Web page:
You’ve got to ask: “How could one person represent that many people?”

It begins by getting elected. To represent the majority of people in a house district, candidates must become well known, project their views, and gain support from a majority of voters. The two major parties—Democrats and Republicans—exist to elect candidates who represent their values and aspirations as established in party rules, district conventions, and finally state conventions. These conventions arrive at platforms and statements of intent that their respective candidates are expected to follow. Candidates who run as Democrats or Republicans don’t always adhere strictly to the party platform, but generally, those are the parties who promote candidates elected to go to Juneau to represent their respective districts. The two-party system assures that a representative or senator is chosen by a majority of Alaskans.

To learn more about political parties and election results, go to the Alaska Division of Elections webpage.[4]

The Legislative session is held over two years, so the 30th session began in January of 2017 and ended in May 2018, with a many-months-long break in the middle of that time. By statute, each part of the two-year session is supposed to go no more than 120 days (wink-wink).

The legislature determines what laws are on the

books and who gets what.

Regular sessions of the Alaska Legislature convene each year on the fourth Monday in January. Upon arriving in Juneau for the session, elected members must first organize; Majority Caucus and Minority Caucus are formed. The majority runs the show; the minority gets to challenge and complain and try to get what they aspire to by teaming up with any who will work with them on bills and the budget they want to pass.

Everything requires 21 votes in the House,

11 in the Senate.

If you ain’t got the votes you ain’t got squat.

These are required steps to pass a bill into law:

A bill must go through three readings on three separate days. The Order of Business of each floor session is established in the Uniform Rules.[5]

The clerk of each body reads the title of each bill to be introduced in First Reading at the beginning of each floor session. The presiding officer then assigns each to committees for consideration, public hearing and change according to the will of the committees. Amendments are made to the text of a bill in Second– or Third-Reading and the bill must pass either the house or senate by a floor vote after debate. If a bill passes one body it must next go to the other body for consideration. If it passes that body without any changes then it goes to the governor, who must sign it within a designated time, let it pass by not taking any action, or veto it. If changes are made to a bill passed by one body those changes require the bill to return to the originating body for concurrence. If the governor vetoes a bill it can be overridden by a two-thirds majority vote to pass it over a governor’s veto.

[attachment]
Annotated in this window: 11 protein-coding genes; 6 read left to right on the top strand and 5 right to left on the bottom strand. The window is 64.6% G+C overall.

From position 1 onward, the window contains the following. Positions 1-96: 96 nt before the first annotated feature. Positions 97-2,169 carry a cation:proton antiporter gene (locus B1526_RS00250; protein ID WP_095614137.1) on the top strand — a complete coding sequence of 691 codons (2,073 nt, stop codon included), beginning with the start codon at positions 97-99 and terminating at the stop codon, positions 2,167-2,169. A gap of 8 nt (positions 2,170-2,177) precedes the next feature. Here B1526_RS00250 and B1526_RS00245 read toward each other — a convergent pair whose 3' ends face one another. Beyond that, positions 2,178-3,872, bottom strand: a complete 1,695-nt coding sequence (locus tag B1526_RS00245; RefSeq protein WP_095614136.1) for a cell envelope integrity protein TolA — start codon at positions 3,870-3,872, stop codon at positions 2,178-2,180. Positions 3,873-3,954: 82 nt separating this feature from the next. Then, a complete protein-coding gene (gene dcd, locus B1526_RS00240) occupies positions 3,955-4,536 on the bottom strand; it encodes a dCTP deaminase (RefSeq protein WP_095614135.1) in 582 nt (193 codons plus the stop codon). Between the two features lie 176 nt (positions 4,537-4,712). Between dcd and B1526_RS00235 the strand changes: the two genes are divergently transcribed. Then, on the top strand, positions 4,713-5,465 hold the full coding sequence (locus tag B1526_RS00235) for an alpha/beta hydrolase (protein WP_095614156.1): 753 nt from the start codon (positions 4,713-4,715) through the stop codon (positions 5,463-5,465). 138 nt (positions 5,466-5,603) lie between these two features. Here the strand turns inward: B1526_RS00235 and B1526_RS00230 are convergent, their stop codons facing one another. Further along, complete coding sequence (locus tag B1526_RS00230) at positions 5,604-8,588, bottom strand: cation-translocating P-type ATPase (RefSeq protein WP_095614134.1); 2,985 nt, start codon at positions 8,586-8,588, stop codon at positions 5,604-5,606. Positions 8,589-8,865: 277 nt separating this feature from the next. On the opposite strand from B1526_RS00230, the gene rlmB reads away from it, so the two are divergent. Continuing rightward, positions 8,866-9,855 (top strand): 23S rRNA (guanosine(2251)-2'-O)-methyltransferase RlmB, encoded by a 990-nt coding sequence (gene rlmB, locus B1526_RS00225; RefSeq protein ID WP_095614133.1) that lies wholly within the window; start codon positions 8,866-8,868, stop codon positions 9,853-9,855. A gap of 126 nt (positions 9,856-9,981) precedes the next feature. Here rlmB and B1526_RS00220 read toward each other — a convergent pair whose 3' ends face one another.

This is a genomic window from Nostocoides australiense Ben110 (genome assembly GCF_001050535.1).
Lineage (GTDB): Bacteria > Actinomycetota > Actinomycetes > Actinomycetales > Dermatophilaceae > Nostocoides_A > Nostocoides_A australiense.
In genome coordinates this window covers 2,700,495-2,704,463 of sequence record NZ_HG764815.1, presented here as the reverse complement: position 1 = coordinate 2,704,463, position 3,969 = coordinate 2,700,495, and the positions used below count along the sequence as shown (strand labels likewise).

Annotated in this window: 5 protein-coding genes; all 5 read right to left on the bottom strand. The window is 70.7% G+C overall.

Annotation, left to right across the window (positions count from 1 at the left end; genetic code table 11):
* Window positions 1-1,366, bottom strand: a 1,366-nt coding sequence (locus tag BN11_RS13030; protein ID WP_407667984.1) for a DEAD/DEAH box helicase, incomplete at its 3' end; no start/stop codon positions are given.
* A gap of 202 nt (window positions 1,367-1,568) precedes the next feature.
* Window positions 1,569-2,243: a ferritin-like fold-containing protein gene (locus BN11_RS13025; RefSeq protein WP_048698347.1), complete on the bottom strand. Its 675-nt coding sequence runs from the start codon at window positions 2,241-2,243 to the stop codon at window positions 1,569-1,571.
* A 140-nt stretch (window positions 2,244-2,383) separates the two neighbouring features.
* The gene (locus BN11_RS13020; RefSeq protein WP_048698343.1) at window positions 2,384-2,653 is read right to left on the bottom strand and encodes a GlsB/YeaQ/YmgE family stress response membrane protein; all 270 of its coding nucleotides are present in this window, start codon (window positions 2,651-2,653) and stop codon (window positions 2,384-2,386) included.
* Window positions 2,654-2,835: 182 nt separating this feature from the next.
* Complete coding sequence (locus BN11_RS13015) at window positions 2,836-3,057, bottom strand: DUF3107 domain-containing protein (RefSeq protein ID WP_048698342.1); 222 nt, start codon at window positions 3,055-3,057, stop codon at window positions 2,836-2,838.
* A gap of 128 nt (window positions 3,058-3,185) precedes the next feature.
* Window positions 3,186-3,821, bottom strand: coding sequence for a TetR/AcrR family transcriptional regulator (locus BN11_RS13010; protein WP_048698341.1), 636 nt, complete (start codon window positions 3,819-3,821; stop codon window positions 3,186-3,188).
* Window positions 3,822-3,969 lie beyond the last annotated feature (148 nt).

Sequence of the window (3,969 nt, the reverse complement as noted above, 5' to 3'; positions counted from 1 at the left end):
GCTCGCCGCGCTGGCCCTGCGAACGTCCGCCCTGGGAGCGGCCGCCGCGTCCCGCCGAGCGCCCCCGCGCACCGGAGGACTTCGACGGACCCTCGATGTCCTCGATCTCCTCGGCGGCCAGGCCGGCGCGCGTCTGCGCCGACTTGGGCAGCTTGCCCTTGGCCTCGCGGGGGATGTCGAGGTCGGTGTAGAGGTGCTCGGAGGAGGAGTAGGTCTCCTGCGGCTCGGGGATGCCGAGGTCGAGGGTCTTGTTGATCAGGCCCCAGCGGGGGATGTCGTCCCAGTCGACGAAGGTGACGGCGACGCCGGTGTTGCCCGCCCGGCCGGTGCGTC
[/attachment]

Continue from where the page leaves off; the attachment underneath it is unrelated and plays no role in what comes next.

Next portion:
While this is generally how it works there are exceptions and adaptations in the rules. Also, rules can be changed on a temporary basis.

Thia all may sound complicated but with each legislative floor session, the process gets a rhythm to it. Watching from the public gallery (or by video feed) an observer can see that each bill is introduced matter-of-fact, given committee assignments, and brought back for Second and Third Readings over time.

These are the general dynamics of how the legislature works. My overview here is only introductory.

Each elected representative or senator is vying for passage of legislation that will modify, eliminate or create new laws, AND provide a budget, to protect or otherwise impact Alaskans and maintain State Government. Whether the particular law is bad or good for Alaskans sometimes depends upon what happens after it is passed. But the good news is that every vote of every elected legislator is recorded and available for consideration by voters at the next election.[6]

When you click on the particular legislator you can find all bills they sponsored or co-sponsored, and click on each individual bill to see what it was about.

Informed voters ask candidates for public office about their views on issues of importance and consider the candidate’s credibility. A candidate who says one thing on the campaign trail can be validated by their voting record. Taking a stand on an issue may be easy to do when campaigning for office, but difficult to maintain when a variety of variables are brought into the formula. That is why you must never vote for somebody based on one issue alone. Further, debate in committee and on the floor of the Alaska House or Senate provide a true reading on where elected officials actually stand after campaign rhetoric is over. Bill information and video debates in committee or on the floor of the 30th Legislature can be found at www//akleg.org.

Debate and Decision Making

Unstated is the understanding there will be no hitting, kicking or spitting on the floor of the legislature. In fact, going onto the floor of the legislature is a solemn act. Everything begins day one with the Lt. Governor calling each house to order separately and calling the roll of members whose elections have been certified. Instructional note: The Lt. Governor administers elections, appoints notaries public, serves as custodian of the state seal and performs certain ministerial duties related to the promulgation of regulations under the Administrative Procedures Act.